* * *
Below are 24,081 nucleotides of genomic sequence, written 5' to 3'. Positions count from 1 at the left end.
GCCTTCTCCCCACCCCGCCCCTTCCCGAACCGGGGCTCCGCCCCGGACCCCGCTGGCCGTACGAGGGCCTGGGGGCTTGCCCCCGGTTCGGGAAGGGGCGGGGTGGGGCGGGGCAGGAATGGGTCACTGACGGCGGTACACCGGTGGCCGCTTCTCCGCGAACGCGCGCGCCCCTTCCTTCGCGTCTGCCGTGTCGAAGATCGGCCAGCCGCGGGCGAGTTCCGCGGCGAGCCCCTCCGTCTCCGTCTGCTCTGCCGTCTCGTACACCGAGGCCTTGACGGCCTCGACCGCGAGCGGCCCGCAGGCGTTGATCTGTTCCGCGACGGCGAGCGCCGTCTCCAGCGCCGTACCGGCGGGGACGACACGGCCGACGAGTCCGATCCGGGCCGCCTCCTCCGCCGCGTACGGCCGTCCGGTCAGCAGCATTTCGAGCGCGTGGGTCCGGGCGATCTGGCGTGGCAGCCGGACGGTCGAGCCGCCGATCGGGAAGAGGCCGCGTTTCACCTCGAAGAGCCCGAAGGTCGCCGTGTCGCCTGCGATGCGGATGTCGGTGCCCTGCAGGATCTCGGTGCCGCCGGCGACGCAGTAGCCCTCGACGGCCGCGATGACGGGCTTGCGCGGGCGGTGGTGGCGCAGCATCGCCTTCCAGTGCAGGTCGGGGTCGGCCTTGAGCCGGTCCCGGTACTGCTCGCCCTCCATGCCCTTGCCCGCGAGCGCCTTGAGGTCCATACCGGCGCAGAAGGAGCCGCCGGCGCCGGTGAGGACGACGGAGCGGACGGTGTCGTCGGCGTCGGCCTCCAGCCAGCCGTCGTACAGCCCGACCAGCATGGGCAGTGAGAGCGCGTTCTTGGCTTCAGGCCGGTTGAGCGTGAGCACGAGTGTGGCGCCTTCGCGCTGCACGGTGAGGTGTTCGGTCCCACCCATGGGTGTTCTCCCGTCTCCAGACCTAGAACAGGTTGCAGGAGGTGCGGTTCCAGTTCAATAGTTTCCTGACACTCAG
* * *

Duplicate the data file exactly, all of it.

Below are 24,081 nucleotides of genomic sequence, written 5' to 3'. Positions count from 1 at the left end.
GCCTTCTCCCCACCCCGCCCCTTCCCGAACCGGGGCTCCGCCCCGGACCCCGCTGGCCGTACGAGGGCCTGGGGGCTTGCCCCCGGTTCGGGAAGGGGCGGGGTGGGGCGGGGCAGGAATGGGTCACTGACGGCGGTACACCGGTGGCCGCTTCTCCGCGAACGCGCGCGCCCCTTCCTTCGCGTCTGCCGTGTCGAAGATCGGCCAGCCGCGGGCGAGTTCCGCGGCGAGCCCCTCCGTCTCCGTCTGCTCTGCCGTCTCGTACACCGAGGCCTTGACGGCCTCGACCGCGAGCGGCCCGCAGGCGTTGATCTGTTCCGCGACGGCGAGCGCCGTCTCCAGCGCCGTACCGGCGGGGACGACACGGCCGACGAGTCCGATCCGGGCCGCCTCCTCCGCCGCGTACGGCCGTCCGGTCAGCAGCATTTCGAGCGCGTGGGTCCGGGCGATCTGGCGTGGCAGCCGGACGGTCGAGCCGCCGATCGGGAAGAGGCCGCGTTTCACCTCGAAGAGCCCGAAGGTCGCCGTGTCGCCTGCGATGCGGATGTCGGTGCCCTGCAGGATCTCGGTGCCGCCGGCGACGCAGTAGCCCTCGACGGCCGCGATGACGGGCTTGCGCGGGCGGTGGTGGCGCAGCATCGCCTTCCAGTGCAGGTCGGGGTCGGCCTTGAGCCGGTCCCGGTACTGCTCGCCCTCCATGCCCTTGCCCGCGAGCGCCTTGAGGTCCATACCGGCGCAGAAGGAGCCGCCGGCGCCGGTGAGGACGACGGAGCGGACGGTGTCGTCGGCGTCGGCCTCCAGCCAGCCGTCGTACAGCCCGACCAGCATGGGCAGTGAGAGCGCGTTCTTGGCTTCAGGCCGGTTGAGCGTGAGCACGAGTGTGGCGCCTTCGCGCTGCACGGTGAGGTGTTCGGTCCCACCCATGGGTGTTCTCCCGTCTCCAGACCTAGAACAGGTTGCAGGAGGTGCGGTTCCAGTTCAATAGTTTCCTGACACTCAG